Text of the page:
Ask the nearest Bowen Islander what our municipality should be doing to tackle climate change and odds are good he or she will come back at you with a shrug.
After all, what difference can an island community of 3,500 or so possibly make on a massive global challenge?
Our carbon contribution is almost too small to measure when compared with that of China, right? Why is it our job to save the planet?
The answer a two-parter. First, addressing climate change is not about saving the planet. This isn’t about polar bears anymore. It is about averting untold human misery.
In many parts of the world, rising temperatures are driving resource scarcity, which is leading to conflict and creating the conditions for civil war. Mass migrations will come next, as billions of people, confronting failing crops, seawater inundation, and rising political tensions, will hit the road and the seas in search of food, water, and safety.
In a cruel irony, those most likely to suffer the worst impacts are those who did the least to cause the problem.
On Bowen, compassion is a community value. We’ve opened our wallets, homes, and families to refugees, we’ve organized warm clothing donations to the Downtown Eastside, and we quickly fill the bank accounts of families rebuilding their lives after tragedies. Our volunteer first responders drop the fork mid-bite when the pager sounds.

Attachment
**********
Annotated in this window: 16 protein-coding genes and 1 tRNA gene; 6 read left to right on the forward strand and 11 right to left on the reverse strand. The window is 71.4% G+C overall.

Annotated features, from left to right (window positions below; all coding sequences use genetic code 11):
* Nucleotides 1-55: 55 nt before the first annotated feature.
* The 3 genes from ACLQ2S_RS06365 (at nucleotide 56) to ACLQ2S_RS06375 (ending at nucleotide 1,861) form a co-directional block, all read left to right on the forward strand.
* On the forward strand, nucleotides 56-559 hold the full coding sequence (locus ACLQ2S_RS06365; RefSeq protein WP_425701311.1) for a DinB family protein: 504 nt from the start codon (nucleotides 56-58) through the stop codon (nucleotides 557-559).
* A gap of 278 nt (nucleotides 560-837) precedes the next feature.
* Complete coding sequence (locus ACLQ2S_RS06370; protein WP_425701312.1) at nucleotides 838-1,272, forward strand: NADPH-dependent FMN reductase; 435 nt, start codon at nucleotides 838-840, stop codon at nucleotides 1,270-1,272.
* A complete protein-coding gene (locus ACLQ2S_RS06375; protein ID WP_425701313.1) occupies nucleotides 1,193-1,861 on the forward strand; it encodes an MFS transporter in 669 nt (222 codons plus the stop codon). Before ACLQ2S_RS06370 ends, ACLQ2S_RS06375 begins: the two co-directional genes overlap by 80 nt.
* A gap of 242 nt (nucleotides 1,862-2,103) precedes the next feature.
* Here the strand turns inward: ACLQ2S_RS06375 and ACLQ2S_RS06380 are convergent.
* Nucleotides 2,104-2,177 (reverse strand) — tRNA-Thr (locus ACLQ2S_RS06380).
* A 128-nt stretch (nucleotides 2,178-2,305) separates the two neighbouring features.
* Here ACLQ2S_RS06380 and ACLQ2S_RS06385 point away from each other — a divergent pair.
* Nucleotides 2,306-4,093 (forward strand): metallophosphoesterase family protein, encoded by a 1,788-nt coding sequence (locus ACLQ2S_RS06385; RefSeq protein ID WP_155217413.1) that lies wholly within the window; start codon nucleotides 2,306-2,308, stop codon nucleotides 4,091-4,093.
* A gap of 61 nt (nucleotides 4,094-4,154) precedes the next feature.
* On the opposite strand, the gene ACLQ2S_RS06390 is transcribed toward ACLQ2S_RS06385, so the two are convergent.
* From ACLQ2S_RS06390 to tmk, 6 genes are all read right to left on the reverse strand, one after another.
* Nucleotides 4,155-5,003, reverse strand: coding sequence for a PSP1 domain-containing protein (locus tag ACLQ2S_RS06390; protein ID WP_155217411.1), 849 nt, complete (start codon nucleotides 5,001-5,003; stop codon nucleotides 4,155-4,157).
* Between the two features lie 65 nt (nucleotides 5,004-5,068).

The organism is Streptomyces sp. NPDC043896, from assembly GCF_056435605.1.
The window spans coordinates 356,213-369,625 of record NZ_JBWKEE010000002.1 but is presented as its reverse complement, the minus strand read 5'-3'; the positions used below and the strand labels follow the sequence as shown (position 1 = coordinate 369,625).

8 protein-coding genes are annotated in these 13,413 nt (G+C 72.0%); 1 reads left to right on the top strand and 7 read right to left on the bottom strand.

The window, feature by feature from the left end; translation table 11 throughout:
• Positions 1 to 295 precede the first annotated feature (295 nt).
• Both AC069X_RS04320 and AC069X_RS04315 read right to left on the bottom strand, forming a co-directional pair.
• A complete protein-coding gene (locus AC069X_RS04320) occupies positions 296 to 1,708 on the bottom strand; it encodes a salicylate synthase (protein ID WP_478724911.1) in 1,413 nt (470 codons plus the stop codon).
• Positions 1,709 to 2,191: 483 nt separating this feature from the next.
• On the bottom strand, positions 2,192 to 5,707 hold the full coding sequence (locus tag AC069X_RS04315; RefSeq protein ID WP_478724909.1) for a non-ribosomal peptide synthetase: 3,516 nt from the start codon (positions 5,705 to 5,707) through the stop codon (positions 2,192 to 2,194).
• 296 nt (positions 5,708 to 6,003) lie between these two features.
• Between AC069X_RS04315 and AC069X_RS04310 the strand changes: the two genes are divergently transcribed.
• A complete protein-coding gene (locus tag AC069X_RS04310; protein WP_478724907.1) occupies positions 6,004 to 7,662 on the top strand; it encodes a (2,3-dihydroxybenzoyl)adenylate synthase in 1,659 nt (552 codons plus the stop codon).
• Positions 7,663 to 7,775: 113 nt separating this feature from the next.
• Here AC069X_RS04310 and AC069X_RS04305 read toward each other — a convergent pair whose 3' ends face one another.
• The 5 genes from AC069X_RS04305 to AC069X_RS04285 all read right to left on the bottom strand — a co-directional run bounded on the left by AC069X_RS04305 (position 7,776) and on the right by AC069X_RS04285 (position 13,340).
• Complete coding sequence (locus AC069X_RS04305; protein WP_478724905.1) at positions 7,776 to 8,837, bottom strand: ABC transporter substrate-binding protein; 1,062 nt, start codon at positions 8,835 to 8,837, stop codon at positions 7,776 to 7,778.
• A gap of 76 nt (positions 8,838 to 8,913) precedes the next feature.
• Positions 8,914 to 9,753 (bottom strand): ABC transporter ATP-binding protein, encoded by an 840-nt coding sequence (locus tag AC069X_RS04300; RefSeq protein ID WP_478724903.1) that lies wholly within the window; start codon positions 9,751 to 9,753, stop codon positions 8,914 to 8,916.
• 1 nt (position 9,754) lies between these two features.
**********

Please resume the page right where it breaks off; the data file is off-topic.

We do these things not because we have to. We do them because they are the right things to do. On a global basis, climate is now a part of this commitment. It is about justice and what is fair.
But we have another good reason to act: The solutions help us, too. The most effective basket of municipal climate-action strategies also helps address many of our other challenges, namely affordability, social diversity, and public health. We’ve neglected these brewing issues for years.
Fortunately, we have a fresh opportunity to really make up for lost time.
Bowen Island Municipality is in the process of creating a new Community Energy and Emissions Plan. Working with funding from B.C. Hydro, late last year the nonprofit Community Energy Association connected with stakeholders to produce a draft plan for Bowen, and presented it to council. Our elected leaders will bring it to the community later this month.
It quantifies our greenhouse gas emissions and identifies an array of measures to reduce them, along with electricity use. Unlike previous plans, this one explicitly excludes the emissions of cars leaving the island and the ferry in our carbon-pollution inventory. Our original (now vintage, and largely ignored) climate plan identified these as our two top sources of carbon pollution.
Whether or not we can fairly consider the Queen of Capilano’s greenhouse gas emissions someone else’s responsibility is a matter for community discussion. Unfortunately, the existing draft takes a “go slow” approach on land-use planning reform, the one basket of strategies that holds the most potential to reduce our emissions while solving our other pressing challenges.